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Understanding and Treating Brain Fog

We hear these little words constantly from friends, family, peers, and coworkers. “I have brain fog.” We can assume they mean that they are tired, overworked, or not thinking clearly. Perhaps they didn’t drink enough coffee this morning, or maybe they just took a huge exam and are mentally drained. Brain fog is thought of as a euphemism, or a figure of speech. We don’t tend to view it as an actual medical condition. But what if there is a scientific explanation for the phenomenon of “brain fog?” What if our mental health is neatly intertwined with our inability to think clearly at times? Understanding and treating brain fog is critical to be a better worker, partner, listener, and friend. Here’s what we know.

What is Brain Fog?

Brain fog relates to memory and attention span. Those with ADHD or other attention problems are said to suffer from brain fog. In actuality, the concept of brain fog varies depending on who it affects, and the situation creating it. Those without a mental health condition may experience brain fog from time to time when they are stressed, burned out, bored, or tired. Those with a mental health condition may

experience brain fog due to the disorder they suffer from, or as an additional symptom of an existing anxiety or depressive disorder.

Because brain fog evolves from day to day, it is hard to study and treat. Our moods can affect our brain fog or lack thereof. Whether or not a subject matter interests us can impact our ability to pay attention and focus on a task. Just like an addict who grows fixated on acquiring a drug, our attention span can drastically improve if we see a valuable reward for paying attention. It’s incredible how much our desires and perceptions of situations can impact our concentration levels.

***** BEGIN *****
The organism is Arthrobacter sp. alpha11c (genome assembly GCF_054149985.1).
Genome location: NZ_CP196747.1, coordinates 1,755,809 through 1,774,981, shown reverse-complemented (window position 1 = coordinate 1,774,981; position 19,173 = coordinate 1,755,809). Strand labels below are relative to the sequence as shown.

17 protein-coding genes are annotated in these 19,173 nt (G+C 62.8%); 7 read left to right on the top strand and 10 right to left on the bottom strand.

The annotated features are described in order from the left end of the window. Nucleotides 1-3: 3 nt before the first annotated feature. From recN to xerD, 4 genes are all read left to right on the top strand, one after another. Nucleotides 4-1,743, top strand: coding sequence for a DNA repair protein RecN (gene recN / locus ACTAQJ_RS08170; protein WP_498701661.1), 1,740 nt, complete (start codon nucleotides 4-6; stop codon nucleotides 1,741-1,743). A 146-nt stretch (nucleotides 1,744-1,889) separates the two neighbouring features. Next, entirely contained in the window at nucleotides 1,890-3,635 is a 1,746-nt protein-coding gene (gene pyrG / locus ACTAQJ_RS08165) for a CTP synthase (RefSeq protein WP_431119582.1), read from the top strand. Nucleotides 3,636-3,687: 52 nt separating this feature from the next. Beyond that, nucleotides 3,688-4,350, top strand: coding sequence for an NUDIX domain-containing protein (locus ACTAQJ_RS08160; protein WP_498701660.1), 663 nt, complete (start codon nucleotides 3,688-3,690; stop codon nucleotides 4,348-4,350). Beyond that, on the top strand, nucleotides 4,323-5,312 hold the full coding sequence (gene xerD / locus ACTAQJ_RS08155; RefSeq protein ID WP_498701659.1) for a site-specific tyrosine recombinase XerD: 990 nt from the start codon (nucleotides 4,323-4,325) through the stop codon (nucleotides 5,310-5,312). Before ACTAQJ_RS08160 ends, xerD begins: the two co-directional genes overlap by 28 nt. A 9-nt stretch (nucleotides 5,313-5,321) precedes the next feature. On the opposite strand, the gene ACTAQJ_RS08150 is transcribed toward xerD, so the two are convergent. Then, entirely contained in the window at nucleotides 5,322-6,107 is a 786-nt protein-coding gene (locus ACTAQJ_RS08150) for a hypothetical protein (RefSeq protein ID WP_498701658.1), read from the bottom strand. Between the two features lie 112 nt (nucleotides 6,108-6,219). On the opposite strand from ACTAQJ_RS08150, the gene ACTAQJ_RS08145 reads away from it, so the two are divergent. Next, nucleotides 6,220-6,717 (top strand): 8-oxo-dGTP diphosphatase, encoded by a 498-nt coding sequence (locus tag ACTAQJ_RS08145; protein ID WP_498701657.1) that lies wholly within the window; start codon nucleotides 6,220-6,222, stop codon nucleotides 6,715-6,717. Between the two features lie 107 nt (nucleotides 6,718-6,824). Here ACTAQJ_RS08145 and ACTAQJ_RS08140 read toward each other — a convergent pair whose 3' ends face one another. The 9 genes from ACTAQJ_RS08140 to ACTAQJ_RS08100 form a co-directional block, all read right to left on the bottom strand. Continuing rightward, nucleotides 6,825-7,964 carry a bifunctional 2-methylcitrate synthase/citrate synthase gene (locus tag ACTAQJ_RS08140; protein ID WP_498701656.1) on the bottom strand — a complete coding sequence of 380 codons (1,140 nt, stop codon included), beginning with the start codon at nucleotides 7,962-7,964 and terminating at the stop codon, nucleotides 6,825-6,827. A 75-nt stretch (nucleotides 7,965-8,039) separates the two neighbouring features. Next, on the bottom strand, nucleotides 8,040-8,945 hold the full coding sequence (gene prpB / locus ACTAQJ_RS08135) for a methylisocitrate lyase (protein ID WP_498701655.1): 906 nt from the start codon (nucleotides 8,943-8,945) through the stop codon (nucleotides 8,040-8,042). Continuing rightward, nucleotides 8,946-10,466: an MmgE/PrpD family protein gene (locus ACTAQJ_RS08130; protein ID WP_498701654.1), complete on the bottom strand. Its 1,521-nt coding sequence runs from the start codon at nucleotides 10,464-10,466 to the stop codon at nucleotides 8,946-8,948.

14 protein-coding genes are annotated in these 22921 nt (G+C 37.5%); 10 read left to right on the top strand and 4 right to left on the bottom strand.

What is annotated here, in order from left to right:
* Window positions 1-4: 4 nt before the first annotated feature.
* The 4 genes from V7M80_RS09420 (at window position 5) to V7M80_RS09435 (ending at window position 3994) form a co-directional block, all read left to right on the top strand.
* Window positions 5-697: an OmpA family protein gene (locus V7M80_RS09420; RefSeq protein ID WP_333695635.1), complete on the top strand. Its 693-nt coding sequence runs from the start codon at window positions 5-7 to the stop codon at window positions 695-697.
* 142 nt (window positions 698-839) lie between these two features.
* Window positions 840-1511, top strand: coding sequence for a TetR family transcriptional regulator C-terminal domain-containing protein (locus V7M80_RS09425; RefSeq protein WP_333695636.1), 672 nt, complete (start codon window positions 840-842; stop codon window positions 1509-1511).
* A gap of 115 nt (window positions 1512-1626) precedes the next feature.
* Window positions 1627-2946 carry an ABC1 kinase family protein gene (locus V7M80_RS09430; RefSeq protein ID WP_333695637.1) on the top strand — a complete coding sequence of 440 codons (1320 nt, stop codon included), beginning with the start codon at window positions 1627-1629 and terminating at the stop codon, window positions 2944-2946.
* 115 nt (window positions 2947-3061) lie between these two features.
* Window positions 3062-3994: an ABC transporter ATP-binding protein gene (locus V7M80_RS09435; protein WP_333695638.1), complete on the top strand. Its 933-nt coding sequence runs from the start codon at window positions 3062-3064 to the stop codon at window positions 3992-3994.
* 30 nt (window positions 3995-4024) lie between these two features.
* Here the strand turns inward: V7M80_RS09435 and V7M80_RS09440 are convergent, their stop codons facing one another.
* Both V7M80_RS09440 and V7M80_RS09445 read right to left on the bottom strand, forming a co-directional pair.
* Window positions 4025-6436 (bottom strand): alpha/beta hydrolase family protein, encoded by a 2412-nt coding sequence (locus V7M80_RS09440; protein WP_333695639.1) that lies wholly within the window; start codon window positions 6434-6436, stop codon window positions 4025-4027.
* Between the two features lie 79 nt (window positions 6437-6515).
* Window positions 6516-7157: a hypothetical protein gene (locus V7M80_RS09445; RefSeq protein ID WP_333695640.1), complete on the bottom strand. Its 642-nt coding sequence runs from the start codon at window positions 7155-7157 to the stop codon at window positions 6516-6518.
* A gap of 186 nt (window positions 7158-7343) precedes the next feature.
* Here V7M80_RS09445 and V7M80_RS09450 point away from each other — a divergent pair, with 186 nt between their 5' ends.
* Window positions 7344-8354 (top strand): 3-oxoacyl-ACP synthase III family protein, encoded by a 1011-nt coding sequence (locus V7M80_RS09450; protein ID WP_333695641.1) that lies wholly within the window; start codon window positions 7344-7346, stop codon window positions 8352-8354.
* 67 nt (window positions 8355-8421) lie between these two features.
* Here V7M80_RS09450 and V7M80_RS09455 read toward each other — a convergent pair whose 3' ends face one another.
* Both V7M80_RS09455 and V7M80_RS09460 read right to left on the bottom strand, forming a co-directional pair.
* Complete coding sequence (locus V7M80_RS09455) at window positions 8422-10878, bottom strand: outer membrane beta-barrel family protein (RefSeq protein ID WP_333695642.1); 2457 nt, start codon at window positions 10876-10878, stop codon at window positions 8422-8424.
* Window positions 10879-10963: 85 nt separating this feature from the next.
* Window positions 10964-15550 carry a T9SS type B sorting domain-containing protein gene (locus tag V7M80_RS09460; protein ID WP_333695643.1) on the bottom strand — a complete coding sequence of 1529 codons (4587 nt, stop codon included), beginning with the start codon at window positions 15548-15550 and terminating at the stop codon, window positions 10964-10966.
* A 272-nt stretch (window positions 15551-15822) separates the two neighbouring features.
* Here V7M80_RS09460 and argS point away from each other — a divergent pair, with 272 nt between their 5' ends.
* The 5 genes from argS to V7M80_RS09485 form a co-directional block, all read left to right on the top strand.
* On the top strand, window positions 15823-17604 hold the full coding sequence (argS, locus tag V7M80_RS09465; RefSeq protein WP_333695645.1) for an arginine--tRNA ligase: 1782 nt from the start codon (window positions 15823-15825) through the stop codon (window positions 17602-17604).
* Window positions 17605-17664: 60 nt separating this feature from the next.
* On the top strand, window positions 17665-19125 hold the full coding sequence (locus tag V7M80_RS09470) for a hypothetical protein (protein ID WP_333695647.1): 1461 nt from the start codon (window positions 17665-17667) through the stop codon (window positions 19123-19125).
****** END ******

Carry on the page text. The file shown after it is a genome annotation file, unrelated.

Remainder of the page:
Treating Brain Fog

Brain fog is debilitating if constant and if left untreated. It can make work, relationships, school, and friendships strained and problematic. People may mistake us for “unintelligent” when we simply are unable to concentrate. The fact is that we must treat brain fog before it impacts us in a negative way.

Luckily, there are various resources and tools available to improve our memory and concentration so we can handle the requirements of daily life. Here are a few top suggestions:

Get Tested for ADHD – Many adults suffer from ADHD and do not realize it. They were not

diagnosed as children and have simply used various coping strategies to survive. The good news is that there are many medications and therapies available to treat ADHD. Visit a doctor who can diagnose and treat you properly.

Get More Sleep - Lack of sleep impacts everything from concentration levels to mood to agitation. Getting more sleep will do wonders to minimize brain fog. Create a sleep schedule and minimize technology close to bedtime.

Slow Down-What was the lesson we learned from the Tortoise and the Hare? "Slow and steady wins the race." When we rush frantically, we forget what is going on in the present moment. We stop listening. We are in our heads. Start slowing down and focus on one task at a time. This will decrease brain fog.

Ask for Help - If brain fog is accompanied by anxiety or depression, or if it continues, it may be time to ask for help. Find a qualified therapist who can help you use skills to minimize the impact of brain fog.

Do you struggle from brain fog, anxiety, or depression? If so, please contact Straight Talk Counseling at 714-828-2000 or visit our website at One of our professional counselors would be happy to speak with you.

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